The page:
Size matters — playing with scale and perspective in Virtual Reality platforms
Size and scale matters. With leaps being made in the fields of augmented reality, virtual reality and spatial computing, we are presented with an entirely new medium for content creators and producers of training programmes or simulators to work with.
We often look to big movie screens and projector setups to transport or fully immerse ourselves in a story or simulation, but VR offers a sense of scale, unlike any other medium. In VR, that feeling of immersion and connectedness is much more profound because the sensory input that the user experiences is that of true scale. This is especially true of content that has been designed for full stereoscopic VR.
In a true VR platform that utilizes both users positional and orientational data via 6DoF (six-degrees-of-freedom) controllers, the common feedback is that of connection with the virtual world and avatar the user is controlling. This enables developers to build content that works to elicit or make use of those feelings to enhance the experience or encourage users to take a particular action.
The obvious applications for this level of immersion and connection are already in place and being developed further; VR environments have already been proven to be more effective in helping users to generate and retain memories and as such have been successfully deployed in fields like MedTech and education to serve as a tool for rehabilitation and training.
In terms of gaming, there are some interesting tricks that can be deployed for new and exciting gameplay elements. VR has naturally progressed towards building environments that mimic the real-world — mostly in an effort to enhance realism and aid in an easy and comfortable experience in lieu of realistic graphics and interactions. However, the technology is at a point now, with 4k headsets, better tracking, and minimal latency, that we can actually start to forego realistic proportions while maintaining that sense of immersion to deliver interesting and unique gameplay elements in our game offerings.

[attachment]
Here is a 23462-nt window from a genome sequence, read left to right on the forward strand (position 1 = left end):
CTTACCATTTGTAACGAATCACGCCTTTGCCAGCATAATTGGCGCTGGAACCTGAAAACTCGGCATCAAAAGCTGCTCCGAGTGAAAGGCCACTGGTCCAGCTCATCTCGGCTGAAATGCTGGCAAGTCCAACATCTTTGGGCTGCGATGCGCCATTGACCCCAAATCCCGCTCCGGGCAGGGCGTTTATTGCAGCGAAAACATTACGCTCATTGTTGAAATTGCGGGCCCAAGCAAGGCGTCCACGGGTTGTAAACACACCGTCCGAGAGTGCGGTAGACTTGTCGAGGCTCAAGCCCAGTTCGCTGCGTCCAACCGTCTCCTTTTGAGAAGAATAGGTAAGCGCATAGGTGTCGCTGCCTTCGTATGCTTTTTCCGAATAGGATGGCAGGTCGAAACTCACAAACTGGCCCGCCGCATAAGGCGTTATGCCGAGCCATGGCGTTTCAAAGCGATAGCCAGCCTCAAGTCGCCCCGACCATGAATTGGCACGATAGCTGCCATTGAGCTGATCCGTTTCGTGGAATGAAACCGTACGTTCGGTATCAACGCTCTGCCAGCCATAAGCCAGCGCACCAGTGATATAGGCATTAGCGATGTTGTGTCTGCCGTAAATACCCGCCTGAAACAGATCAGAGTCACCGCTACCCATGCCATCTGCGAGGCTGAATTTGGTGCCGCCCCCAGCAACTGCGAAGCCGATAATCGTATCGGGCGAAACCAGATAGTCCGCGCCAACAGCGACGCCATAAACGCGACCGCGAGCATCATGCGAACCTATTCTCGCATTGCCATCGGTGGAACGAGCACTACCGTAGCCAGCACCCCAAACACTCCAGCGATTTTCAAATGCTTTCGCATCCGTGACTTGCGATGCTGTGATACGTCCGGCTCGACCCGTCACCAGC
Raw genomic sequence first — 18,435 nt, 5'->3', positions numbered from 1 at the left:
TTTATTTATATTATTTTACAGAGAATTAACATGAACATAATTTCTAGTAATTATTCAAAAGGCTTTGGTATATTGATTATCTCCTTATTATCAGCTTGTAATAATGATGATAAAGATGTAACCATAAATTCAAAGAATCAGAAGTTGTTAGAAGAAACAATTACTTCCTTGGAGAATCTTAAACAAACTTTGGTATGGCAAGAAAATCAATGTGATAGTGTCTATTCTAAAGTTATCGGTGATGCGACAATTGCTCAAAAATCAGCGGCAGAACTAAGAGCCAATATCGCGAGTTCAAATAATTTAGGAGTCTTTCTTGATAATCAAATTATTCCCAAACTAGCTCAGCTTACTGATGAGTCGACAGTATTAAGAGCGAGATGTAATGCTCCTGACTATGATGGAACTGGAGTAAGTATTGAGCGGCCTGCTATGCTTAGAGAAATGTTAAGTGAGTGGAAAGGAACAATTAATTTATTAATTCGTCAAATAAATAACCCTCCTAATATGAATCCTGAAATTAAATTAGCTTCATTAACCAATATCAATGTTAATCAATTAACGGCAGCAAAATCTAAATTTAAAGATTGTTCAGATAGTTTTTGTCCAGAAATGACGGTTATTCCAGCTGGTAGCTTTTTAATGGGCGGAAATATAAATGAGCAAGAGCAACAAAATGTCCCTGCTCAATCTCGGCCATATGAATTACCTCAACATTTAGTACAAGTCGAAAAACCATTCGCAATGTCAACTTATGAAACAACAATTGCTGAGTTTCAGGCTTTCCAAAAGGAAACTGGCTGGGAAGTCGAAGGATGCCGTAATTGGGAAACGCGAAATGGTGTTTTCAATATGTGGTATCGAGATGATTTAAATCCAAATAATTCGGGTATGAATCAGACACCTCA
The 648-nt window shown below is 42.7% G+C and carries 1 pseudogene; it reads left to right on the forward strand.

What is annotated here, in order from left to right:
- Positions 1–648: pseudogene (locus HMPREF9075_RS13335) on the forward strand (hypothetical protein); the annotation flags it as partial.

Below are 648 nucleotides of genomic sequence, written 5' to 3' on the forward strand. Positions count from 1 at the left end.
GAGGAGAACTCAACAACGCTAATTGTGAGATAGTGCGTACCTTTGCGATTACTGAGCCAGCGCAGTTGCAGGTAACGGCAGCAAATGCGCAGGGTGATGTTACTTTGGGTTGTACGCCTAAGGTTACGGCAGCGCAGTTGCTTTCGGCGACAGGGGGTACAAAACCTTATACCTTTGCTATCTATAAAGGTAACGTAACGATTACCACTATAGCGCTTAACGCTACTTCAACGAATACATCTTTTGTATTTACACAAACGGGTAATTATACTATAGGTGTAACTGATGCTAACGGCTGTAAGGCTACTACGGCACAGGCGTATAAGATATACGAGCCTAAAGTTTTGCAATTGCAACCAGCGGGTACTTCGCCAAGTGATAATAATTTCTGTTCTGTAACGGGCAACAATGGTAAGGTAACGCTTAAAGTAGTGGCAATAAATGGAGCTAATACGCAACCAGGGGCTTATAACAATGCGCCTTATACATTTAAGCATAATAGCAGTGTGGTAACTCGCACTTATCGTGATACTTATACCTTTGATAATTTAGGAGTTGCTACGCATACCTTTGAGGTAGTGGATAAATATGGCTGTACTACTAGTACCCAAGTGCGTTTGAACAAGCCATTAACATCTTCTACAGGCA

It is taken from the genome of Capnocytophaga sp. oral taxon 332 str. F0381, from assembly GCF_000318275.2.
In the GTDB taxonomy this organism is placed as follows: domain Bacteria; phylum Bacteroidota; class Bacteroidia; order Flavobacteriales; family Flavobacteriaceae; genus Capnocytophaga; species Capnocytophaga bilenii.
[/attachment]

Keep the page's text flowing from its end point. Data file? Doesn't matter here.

Developers have played with perspectives and utilized VR for unique perspective-based gameplay in the past to great success, but few have yet managed to capitalize on the attachment we feel as gamers to the world we helped shape and the avatar which acted as the catalyst for the time we spend in that world.
With VU being a persistent virtual world, where a users’ input and interactions have a visceral and lasting effect — we have the opportunity to employ some of the great gameplay options around altering the players’ perception of scale and size within the virtual world. Any features we implement into VU around this theme serve as more than simple proofs-of-concept for unique gameplay but sit as part of a dynamically generated set of events that a user may find themselves part of.
In VR environments, having been entirely built around tricking to brain into perceiving the input from the VR headset as ‘real’ — playing with scale and perspectives can have profound psychological effects, especially when dealing with matters of self-perception — so this is definitely an area of inquiry for us.
Ciaran Foley is CEO of Ukledo and Immersive Entertainment, Inc. a Southern California virtual reality software company developing a new virtual engagement platform called Virtual Universe (VU).
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